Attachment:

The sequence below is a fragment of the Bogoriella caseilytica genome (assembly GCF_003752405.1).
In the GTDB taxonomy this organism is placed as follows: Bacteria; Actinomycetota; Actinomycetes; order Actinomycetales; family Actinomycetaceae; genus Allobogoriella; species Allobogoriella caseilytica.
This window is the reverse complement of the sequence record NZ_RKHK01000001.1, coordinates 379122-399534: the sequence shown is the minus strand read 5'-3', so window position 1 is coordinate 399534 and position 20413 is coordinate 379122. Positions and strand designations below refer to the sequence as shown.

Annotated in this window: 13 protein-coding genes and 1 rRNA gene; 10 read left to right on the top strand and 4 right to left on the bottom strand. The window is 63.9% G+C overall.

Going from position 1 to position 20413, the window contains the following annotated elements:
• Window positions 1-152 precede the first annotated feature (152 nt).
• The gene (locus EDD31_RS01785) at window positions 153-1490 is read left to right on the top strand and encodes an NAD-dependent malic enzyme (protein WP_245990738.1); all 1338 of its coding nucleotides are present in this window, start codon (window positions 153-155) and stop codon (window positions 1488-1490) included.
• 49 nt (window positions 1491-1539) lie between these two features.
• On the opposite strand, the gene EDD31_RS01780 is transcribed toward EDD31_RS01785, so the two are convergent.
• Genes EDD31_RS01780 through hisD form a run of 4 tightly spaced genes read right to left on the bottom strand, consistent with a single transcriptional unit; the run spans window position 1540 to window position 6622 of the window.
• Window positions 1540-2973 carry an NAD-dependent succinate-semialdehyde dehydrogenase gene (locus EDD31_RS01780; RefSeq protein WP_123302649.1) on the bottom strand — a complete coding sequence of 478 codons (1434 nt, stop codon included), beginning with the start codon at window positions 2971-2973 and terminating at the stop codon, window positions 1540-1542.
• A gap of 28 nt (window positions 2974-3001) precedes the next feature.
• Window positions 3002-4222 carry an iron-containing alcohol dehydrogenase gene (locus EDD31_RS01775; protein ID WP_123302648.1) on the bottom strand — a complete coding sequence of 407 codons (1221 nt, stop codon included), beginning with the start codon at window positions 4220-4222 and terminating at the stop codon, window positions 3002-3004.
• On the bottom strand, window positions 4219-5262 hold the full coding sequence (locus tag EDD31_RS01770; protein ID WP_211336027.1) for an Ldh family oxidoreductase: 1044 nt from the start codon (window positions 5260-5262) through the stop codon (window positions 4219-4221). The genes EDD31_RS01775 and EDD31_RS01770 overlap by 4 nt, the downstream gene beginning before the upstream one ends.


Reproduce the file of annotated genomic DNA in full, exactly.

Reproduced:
The sequence below is a fragment of the Bogoriella caseilytica genome (assembly GCF_003752405.1).
In the GTDB taxonomy this organism is placed as follows: Bacteria; Actinomycetota; Actinomycetes; order Actinomycetales; family Actinomycetaceae; genus Allobogoriella; species Allobogoriella caseilytica.
This window is the reverse complement of the sequence record NZ_RKHK01000001.1, coordinates 379122-399534: the sequence shown is the minus strand read 5'-3', so window position 1 is coordinate 399534 and position 20413 is coordinate 379122. Positions and strand designations below refer to the sequence as shown.

Annotated in this window: 13 protein-coding genes and 1 rRNA gene; 10 read left to right on the top strand and 4 right to left on the bottom strand. The window is 63.9% G+C overall.

Going from position 1 to position 20413, the window contains the following annotated elements:
• Window positions 1-152 precede the first annotated feature (152 nt).
• The gene (locus EDD31_RS01785) at window positions 153-1490 is read left to right on the top strand and encodes an NAD-dependent malic enzyme (protein WP_245990738.1); all 1338 of its coding nucleotides are present in this window, start codon (window positions 153-155) and stop codon (window positions 1488-1490) included.
• 49 nt (window positions 1491-1539) lie between these two features.
• On the opposite strand, the gene EDD31_RS01780 is transcribed toward EDD31_RS01785, so the two are convergent.
• Genes EDD31_RS01780 through hisD form a run of 4 tightly spaced genes read right to left on the bottom strand, consistent with a single transcriptional unit; the run spans window position 1540 to window position 6622 of the window.
• Window positions 1540-2973 carry an NAD-dependent succinate-semialdehyde dehydrogenase gene (locus EDD31_RS01780; RefSeq protein WP_123302649.1) on the bottom strand — a complete coding sequence of 478 codons (1434 nt, stop codon included), beginning with the start codon at window positions 2971-2973 and terminating at the stop codon, window positions 1540-1542.
• A gap of 28 nt (window positions 2974-3001) precedes the next feature.
• Window positions 3002-4222 carry an iron-containing alcohol dehydrogenase gene (locus EDD31_RS01775; protein ID WP_123302648.1) on the bottom strand — a complete coding sequence of 407 codons (1221 nt, stop codon included), beginning with the start codon at window positions 4220-4222 and terminating at the stop codon, window positions 3002-3004.
• On the bottom strand, window positions 4219-5262 hold the full coding sequence (locus tag EDD31_RS01770; protein ID WP_211336027.1) for an Ldh family oxidoreductase: 1044 nt from the start codon (window positions 5260-5262) through the stop codon (window positions 4219-4221). The genes EDD31_RS01775 and EDD31_RS01770 overlap by 4 nt, the downstream gene beginning before the upstream one ends.